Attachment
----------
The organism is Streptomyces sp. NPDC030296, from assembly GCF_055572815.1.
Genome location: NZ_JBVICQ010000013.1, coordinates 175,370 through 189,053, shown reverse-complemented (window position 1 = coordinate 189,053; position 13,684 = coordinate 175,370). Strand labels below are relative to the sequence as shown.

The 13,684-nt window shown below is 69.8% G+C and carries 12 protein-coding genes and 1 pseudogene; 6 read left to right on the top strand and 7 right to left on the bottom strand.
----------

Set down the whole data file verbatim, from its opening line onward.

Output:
The organism is Streptomyces sp. NPDC030296, from assembly GCF_055572815.1.
Genome location: NZ_JBVICQ010000013.1, coordinates 175,370 through 189,053, shown reverse-complemented (window position 1 = coordinate 189,053; position 13,684 = coordinate 175,370). Strand labels below are relative to the sequence as shown.

The 13,684-nt window shown below is 69.8% G+C and carries 12 protein-coding genes and 1 pseudogene; 6 read left to right on the top strand and 7 right to left on the bottom strand.